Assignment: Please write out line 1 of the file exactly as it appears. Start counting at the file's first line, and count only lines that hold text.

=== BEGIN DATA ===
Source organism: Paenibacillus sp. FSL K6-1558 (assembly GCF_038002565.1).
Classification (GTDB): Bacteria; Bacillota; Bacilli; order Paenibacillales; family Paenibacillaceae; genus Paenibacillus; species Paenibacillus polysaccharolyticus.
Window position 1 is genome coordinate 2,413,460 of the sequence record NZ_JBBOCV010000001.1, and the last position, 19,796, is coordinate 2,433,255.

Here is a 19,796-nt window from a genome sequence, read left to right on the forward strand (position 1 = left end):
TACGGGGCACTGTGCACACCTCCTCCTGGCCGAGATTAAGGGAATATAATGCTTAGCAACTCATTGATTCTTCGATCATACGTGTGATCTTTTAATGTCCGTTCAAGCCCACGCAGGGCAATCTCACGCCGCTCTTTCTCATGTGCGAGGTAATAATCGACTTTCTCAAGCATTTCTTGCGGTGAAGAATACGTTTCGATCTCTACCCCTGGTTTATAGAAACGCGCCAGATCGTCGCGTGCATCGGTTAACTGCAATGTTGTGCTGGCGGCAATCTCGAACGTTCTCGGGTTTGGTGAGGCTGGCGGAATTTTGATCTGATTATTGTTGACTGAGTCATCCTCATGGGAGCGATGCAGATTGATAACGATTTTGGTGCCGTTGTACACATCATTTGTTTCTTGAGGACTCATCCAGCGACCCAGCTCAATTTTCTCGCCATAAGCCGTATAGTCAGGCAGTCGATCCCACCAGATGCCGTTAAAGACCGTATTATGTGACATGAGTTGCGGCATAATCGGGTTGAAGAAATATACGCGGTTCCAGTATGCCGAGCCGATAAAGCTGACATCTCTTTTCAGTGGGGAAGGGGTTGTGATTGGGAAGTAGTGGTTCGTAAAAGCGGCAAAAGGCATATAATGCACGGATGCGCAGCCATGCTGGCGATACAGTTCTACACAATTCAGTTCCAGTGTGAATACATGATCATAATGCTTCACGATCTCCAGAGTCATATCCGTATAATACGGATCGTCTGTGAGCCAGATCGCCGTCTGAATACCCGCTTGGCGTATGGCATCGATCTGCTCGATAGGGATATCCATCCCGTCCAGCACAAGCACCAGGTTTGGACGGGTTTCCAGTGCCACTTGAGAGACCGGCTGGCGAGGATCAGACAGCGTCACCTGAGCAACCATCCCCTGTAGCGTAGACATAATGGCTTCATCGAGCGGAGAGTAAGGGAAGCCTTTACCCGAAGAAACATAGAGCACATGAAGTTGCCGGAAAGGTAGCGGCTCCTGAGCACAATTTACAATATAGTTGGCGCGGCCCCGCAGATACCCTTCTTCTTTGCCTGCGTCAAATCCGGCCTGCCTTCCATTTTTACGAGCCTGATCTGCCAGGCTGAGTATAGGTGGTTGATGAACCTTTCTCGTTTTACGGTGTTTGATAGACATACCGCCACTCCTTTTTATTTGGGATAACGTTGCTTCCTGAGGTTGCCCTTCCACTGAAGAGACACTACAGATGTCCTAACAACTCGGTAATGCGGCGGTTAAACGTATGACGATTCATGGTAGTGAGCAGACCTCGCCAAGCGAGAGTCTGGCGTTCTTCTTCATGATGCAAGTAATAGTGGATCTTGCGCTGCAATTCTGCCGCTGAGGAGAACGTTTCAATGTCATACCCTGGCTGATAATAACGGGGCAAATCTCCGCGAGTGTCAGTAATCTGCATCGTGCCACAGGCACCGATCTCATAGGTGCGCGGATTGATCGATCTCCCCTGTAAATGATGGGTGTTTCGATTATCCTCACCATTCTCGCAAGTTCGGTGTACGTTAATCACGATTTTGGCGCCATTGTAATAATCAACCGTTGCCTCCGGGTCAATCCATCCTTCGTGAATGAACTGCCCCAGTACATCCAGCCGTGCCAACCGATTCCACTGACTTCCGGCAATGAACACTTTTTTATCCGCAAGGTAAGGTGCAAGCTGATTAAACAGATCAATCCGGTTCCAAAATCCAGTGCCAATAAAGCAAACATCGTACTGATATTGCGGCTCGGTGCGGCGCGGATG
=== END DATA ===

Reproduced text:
Source organism: Paenibacillus sp. FSL K6-1558 (assembly GCF_038002565.1).